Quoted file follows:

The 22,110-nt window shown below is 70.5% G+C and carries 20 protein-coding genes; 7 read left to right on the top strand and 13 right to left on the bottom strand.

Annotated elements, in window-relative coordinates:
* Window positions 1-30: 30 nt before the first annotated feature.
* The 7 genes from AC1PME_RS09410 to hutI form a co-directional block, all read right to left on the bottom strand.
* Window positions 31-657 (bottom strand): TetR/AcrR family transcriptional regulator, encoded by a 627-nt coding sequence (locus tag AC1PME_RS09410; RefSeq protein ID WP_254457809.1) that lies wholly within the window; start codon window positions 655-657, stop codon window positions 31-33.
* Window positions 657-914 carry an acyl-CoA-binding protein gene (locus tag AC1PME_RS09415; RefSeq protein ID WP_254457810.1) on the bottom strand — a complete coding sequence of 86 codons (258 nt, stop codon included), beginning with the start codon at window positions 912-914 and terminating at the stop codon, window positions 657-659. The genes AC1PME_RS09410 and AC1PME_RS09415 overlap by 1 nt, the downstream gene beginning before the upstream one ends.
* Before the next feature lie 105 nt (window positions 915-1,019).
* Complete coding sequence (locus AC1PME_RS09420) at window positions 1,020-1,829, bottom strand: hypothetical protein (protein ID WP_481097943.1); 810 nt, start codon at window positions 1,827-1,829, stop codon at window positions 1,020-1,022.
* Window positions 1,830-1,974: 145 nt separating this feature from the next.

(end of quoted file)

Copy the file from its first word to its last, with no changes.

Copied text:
The 22,110-nt window shown below is 70.5% G+C and carries 20 protein-coding genes; 7 read left to right on the top strand and 13 right to left on the bottom strand.

Annotated elements, in window-relative coordinates:
* Window positions 1-30: 30 nt before the first annotated feature.
* The 7 genes from AC1PME_RS09410 to hutI form a co-directional block, all read right to left on the bottom strand.
* Window positions 31-657 (bottom strand): TetR/AcrR family transcriptional regulator, encoded by a 627-nt coding sequence (locus tag AC1PME_RS09410; RefSeq protein ID WP_254457809.1) that lies wholly within the window; start codon window positions 655-657, stop codon window positions 31-33.
* Window positions 657-914 carry an acyl-CoA-binding protein gene (locus tag AC1PME_RS09415; RefSeq protein ID WP_254457810.1) on the bottom strand — a complete coding sequence of 86 codons (258 nt, stop codon included), beginning with the start codon at window positions 912-914 and terminating at the stop codon, window positions 657-659. The genes AC1PME_RS09410 and AC1PME_RS09415 overlap by 1 nt, the downstream gene beginning before the upstream one ends.
* Before the next feature lie 105 nt (window positions 915-1,019).
* Complete coding sequence (locus AC1PME_RS09420) at window positions 1,020-1,829, bottom strand: hypothetical protein (protein ID WP_481097943.1); 810 nt, start codon at window positions 1,827-1,829, stop codon at window positions 1,020-1,022.
* Window positions 1,830-1,974: 145 nt separating this feature from the next.